finance

“Do I need to make contributions?” All of your superannuation questions answered.

You'd be forgiven for tuning out whenever you hear someone bring up that dreaded, finance-y word: superannuation.

It often comes alongside other fun words like 'investing' and 'retirement', and I can barely plan what's for dinner tonight, please don't ask me how my long-term savings are going.

Looking out for a future self just doesn't come naturally to most people, and for good reason. Who knows what the future holds?

Watch: 5 money lessons your parents told you, that you should probably forget... Post continues below.


Video via Mamamia

But please, allow me to convince you to invest (geddit?) a few minutes of your time in this article, because superannuation is a pretty important concept to get your head around, and it could literally make you hundreds of thousands of dollars.

This week on Mamamia's money podcast, What the Finance, Melissa Browne and Pallavi Sharda sat down with Melinda Howes from BT Super, to chat all things superannuation. 

Here are some of the key takeaways from that chat: 

What is Superannuation?

Superannuation, otherwise known as 'Super' is money that is set aside while you're working, so you'll have some money to live off when you retire.

If you work in Australia, your employer sends 9.5 per cent of your salary to your super fund each payslip.

It's a pretty seamless process, and many Australians don't even realise it's happening! 

LISTEN: Future You Needs You To Sort Your Super. Post continues after audio...


What are the types of Super funds?

Industry super funds are typically the default super funds for someone entering the workforce.

They invest in ETFs, aka exchange-traded funds and are usually the cheapest, most automated option. Plus, it leaves all the investment-minded thinking up to someone else.

Self-managed funds are, as the name suggests, taken care of by yourself. 

These funds are great as you can align your values closely to your investments, although they take about 100 hours a year to run, and you must keep up to date with any and all superannuation law changes.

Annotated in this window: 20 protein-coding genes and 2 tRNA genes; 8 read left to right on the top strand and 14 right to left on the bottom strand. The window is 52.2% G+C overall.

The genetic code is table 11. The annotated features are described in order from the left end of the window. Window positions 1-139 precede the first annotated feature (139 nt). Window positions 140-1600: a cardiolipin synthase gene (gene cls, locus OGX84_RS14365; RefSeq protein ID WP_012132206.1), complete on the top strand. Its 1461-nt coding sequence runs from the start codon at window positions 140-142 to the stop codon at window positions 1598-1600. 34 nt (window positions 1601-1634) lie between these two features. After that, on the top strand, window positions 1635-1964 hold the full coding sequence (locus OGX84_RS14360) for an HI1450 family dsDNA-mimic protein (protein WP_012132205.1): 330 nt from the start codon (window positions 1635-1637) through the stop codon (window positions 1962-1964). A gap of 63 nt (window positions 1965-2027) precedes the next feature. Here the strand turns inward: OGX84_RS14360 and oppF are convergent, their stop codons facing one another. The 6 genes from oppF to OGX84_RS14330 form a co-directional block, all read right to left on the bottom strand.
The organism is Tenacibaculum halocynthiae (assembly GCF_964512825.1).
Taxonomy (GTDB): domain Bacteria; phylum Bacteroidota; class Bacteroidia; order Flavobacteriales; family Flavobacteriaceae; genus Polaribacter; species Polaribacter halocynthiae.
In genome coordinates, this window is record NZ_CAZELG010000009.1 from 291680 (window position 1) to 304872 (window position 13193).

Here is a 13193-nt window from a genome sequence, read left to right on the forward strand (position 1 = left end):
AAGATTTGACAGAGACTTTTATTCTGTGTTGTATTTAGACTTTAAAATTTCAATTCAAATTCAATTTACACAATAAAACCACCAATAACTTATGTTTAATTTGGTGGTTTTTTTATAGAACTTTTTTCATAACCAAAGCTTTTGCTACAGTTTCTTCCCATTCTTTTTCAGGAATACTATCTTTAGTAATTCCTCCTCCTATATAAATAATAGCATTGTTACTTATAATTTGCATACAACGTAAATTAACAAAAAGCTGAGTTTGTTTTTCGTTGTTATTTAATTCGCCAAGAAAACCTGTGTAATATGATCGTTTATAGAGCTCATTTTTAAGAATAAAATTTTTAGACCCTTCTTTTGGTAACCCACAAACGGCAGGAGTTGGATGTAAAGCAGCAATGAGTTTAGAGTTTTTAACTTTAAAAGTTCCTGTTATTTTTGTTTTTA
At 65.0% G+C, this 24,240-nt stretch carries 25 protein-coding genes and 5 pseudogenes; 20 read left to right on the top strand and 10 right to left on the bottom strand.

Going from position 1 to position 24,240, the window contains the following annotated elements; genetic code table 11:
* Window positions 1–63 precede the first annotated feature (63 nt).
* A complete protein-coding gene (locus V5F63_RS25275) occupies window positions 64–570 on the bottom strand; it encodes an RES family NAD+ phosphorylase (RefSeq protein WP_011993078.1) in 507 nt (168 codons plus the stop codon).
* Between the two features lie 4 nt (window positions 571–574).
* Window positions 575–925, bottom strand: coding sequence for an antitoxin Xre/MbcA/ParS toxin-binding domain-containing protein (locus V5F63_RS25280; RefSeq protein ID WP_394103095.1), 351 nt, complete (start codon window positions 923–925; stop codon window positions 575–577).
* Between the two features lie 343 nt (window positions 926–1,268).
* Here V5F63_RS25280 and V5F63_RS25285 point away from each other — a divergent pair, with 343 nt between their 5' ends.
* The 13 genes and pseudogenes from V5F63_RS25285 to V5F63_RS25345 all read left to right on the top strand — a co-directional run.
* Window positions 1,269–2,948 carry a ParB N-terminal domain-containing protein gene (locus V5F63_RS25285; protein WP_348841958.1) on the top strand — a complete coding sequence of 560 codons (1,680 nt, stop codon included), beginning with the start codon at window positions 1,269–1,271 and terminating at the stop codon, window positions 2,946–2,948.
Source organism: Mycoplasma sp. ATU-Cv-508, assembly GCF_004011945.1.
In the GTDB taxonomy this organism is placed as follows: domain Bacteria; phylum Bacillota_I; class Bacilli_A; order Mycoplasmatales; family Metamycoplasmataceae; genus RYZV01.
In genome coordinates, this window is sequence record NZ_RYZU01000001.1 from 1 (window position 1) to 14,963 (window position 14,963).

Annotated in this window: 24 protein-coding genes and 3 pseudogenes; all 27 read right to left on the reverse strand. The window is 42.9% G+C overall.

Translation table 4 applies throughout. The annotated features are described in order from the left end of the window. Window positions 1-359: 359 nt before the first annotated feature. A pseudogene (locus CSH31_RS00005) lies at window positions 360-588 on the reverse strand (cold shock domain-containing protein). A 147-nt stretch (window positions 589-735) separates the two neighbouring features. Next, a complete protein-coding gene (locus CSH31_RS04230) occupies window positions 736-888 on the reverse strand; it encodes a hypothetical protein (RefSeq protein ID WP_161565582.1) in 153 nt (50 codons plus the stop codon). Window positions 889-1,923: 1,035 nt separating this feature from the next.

Working out which fund to go with will mean prioritising what matters most to you. If you don't like to surrender control of your money to someone else, and are relatively financially savvy, maybe a self-managed fund would work for you. 

If you don't have much time and cash to spare, Industry super funds could be a safe and reliable option for you. 

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What if I'm self-employed?

Pay yourself Super. Please.

"A lot of women are sole traders, which means we are not paying ourselves a wage, and it's up to us whether we are going to pay ourselves superannuation or not," Melissa explains.

"If you're in business, my recommendation is that you pay yourself the superannuation as if you had a corporate job.

"So, if I was in corporate and I was earning $80,000 then I should be paying $80,000 x 9.5 per cent."

Mel recommends calculating this figure, and automating your contributions to streamline the process. 

Should you make voluntary superannuation contributions?

Melissa is all for making additional super contributions to your usual, automated pay packet.

"If you were to put even an extra $20 a month in, the compound interest is going to be your superpower," Mel says. 

What that means is, the earlier you put money into your super account (no matter how big or small!) the longer that figure has to "compound".

"If you were in your 20s and pulled out $10,000 of your super this year, that is worth half a million in retirement."

...Yes. It really makes that big of a difference.

How can you invest in your super, ethically?

Melinda Howes from BT Super says there is a whole bunch of ways you can ensure ethics are at the forefront of your Super fund, even if you're working in an industry. 

"Sustainable or responsible investing really refers to the way the Super Fund invests looking at three key factors," Melinda Howes from BT Super explains. 

"They're called ESGs. So environmental, social and governments."

Companies that have sustainable investing policies ask the questions:

  • Is the company we are buying shares in protecting the physical environment in which they operates?
  • Are they supporting the people and communities in the countries in which they operate?
  • And are they conducting themselves lawfully?

If you'd like to work out if you are investing ethically, Melinda recommends asking your super fund: 'Do you have a responsible investment policy?'

Ethical investing is another option for super holders working with industry funds, which for allow for an even closer alignment with your beliefs.

If there are particular industries you would not like your super invested with, you can ask your fund: 'what ethical investment options do you have available?'

Do you need superannuation insurance?

There are two types of superannuation insurance you can access, but ultimately, whether you apply for it will come down to your values. 

Life insurance can help ease the financial stress on loved ones and is good to consider if you have any dependants.

Alternatively, there is total and permanent disablement cover. 

"If you get too sick or injured to work, it will pay you a lump sum to see you through the rest of your life to repay your livelihood," Melinda explained. 

Have a chat to your provider to see if this is something you'd like to invest in.

Feature Image: Instagram.